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be any whole number whatever; hence the method of notation pointed out, (Art. 32), is evident.
87. If a compound quantity is to be diyided by a compound quantity, it frequently occurs, that the division cannot be performed, in which case, the division can be only indicated, in representing the quotient by a fraction, in the manner that has been already described (Art. 8).
38. But if any of the terms of the dividend can be
produced by multiplying the divisor by any simple quantity, that simple quantity will be the quotient, of all those terms. Then the remaining terms of the dividend may be divided in the same manner, it they can be produced by multiplying the divisor by any other simple quantity; and by continuing the same method, until the whole dividend is exhausted ; the sum of all those simple quantities will be the quotient of the whole compound quantity.
The reason of this is, that as the whole dividend is made up of all its parts, the divisor is contained in the whole as often as it is contained in all its parts. Thus, (ab-cb+ad+cd)--(a+c) is equal to b+d:
Forbx(a+c)=ab+cb; and dx(a+c)=ad+cd; but the sum of ab+ch and ad+cd is equal to ab+ cb+ad+cd, which is equal to the dividend; therefrom 6td is the quotient required.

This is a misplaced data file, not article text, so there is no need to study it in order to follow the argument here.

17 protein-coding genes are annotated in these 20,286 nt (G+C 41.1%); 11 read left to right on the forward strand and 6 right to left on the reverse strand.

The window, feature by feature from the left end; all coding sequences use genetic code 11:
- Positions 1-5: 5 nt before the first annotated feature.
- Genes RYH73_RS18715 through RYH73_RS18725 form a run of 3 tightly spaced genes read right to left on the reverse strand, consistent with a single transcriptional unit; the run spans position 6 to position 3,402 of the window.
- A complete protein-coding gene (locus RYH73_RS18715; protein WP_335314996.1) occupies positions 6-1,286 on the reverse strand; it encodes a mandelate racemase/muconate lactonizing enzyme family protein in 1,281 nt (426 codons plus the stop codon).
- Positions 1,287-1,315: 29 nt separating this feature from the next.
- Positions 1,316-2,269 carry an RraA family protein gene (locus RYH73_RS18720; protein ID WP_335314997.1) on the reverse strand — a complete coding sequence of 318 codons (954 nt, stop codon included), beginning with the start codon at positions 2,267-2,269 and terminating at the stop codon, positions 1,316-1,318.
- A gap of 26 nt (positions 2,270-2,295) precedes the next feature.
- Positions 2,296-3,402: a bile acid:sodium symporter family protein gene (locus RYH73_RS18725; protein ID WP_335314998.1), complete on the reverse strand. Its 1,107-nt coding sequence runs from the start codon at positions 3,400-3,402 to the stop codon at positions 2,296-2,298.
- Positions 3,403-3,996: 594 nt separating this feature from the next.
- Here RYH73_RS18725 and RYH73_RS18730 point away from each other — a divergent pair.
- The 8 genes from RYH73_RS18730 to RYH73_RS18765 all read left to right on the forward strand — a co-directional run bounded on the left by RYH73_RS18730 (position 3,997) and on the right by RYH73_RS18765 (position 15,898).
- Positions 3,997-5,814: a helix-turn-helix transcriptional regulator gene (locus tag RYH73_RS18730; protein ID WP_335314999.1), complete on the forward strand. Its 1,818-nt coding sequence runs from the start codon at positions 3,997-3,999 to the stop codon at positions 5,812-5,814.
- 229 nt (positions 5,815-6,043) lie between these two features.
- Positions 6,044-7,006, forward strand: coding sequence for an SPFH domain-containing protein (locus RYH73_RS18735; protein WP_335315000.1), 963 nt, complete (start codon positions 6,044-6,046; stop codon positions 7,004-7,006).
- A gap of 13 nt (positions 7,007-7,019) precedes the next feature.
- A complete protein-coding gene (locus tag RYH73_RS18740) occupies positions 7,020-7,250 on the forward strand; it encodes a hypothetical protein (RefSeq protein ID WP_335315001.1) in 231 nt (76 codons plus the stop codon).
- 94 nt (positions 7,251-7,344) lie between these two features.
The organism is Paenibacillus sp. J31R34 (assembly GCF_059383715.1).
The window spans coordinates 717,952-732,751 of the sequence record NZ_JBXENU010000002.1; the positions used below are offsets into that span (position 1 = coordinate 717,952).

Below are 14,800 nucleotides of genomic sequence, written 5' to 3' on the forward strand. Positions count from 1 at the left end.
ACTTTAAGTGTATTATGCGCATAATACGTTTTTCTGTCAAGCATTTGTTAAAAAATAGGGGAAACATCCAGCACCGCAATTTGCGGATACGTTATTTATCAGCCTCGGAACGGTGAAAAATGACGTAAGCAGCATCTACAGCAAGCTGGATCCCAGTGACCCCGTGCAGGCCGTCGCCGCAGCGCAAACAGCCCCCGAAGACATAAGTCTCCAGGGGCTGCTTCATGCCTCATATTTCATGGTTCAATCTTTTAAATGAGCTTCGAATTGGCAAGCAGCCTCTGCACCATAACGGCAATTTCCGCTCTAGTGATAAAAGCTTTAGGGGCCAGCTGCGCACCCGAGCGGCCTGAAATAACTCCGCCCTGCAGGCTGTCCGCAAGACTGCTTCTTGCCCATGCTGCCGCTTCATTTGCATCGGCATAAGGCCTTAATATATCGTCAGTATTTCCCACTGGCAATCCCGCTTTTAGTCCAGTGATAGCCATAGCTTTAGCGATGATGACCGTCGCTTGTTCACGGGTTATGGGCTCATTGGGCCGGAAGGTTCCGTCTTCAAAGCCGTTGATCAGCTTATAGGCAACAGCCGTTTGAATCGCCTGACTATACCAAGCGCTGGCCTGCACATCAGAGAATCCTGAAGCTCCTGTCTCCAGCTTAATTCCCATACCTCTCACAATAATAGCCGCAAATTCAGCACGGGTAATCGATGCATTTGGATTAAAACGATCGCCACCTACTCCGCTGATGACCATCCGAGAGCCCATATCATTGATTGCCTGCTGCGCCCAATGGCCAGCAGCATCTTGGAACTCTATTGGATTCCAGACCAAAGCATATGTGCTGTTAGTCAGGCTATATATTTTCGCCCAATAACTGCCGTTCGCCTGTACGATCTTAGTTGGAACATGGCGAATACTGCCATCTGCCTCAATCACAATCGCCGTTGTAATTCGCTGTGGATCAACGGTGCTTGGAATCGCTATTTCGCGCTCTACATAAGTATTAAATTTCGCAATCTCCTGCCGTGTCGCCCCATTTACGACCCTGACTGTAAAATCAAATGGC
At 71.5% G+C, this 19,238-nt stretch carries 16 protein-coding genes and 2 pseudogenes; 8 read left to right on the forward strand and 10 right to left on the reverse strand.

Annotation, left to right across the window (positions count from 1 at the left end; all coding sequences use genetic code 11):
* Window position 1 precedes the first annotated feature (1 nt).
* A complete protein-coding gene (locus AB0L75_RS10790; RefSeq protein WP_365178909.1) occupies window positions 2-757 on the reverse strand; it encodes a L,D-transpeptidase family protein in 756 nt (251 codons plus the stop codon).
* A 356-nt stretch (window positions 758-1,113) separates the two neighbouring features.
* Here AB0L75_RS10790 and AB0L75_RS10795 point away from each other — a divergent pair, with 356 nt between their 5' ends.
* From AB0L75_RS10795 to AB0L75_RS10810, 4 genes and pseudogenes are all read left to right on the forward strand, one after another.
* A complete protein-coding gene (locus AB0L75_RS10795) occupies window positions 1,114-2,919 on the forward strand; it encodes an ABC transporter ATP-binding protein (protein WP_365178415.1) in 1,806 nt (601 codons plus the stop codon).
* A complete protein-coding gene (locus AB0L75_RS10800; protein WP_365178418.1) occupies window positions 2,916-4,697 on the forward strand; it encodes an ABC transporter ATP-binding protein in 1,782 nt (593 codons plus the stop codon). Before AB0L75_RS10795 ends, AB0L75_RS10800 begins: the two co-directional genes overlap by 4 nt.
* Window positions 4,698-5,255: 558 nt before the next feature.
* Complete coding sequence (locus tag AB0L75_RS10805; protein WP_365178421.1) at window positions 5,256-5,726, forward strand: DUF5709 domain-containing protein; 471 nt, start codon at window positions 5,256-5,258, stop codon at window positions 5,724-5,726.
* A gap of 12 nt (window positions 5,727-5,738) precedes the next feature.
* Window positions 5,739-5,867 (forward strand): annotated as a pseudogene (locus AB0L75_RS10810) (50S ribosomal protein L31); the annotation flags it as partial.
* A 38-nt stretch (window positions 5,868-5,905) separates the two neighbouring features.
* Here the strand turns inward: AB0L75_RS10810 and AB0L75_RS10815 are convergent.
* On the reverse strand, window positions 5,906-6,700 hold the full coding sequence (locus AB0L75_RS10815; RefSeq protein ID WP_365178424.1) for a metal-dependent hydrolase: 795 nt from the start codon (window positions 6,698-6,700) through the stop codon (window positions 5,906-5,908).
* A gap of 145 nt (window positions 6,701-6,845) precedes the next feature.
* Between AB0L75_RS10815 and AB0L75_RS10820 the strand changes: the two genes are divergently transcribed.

Also, (Q2 +3ab+262)+(a+b) is equal to åt-26.
For, it is evident in the first place, that the quotient will include the term a, since otherwise we should not obtain a ́. Now, from the multiplication of the divisor a+b by a, arises a2 + ab; which quantity being subtracted from the dividend, leaves a remainder 2ab+262 ; and this remainder must also be divided by a+b, where it is evident that the quolient of this division must contain the term 25 :
again, 2b, multiplied by a+b, produces 2ab +2b2; consequently a + 2b is the quotient required; which, multiplied by the divisor a+b, ought to produce the dividend a® + 3ab +2ba. See the operation at length:
a+ba? +-3ab+262(a +-25
a2 + ab
2ab + 262
39. ScHolium. If the divisor be not exactly contained in the dividend; that is, if by continuing the operation as above, there be a remainder which canriot be produced by the multiplication of the divisor by any simple quantity whatever; then place this remainder over the divisor, in the form of a fraction, and annex it to the part of the quotient already determined; the result will be the complete quotient.
But in those cases where the operation will not terminate without a remainder; it is commonly most convenient to express the quotient, as in (Art 87):
90. Division being the converse of multiplication, it also admits of three cases.
CASE I. Ihen the divisor and dividend are both simple quan
91. Divide, at first, the coefficient of the dividend by that of the divisor; next, to the quotient annex those letters or factors of the dividend that are not found in the divisor ; finally, prefix the proper sign to the result, and it will be the quotient required.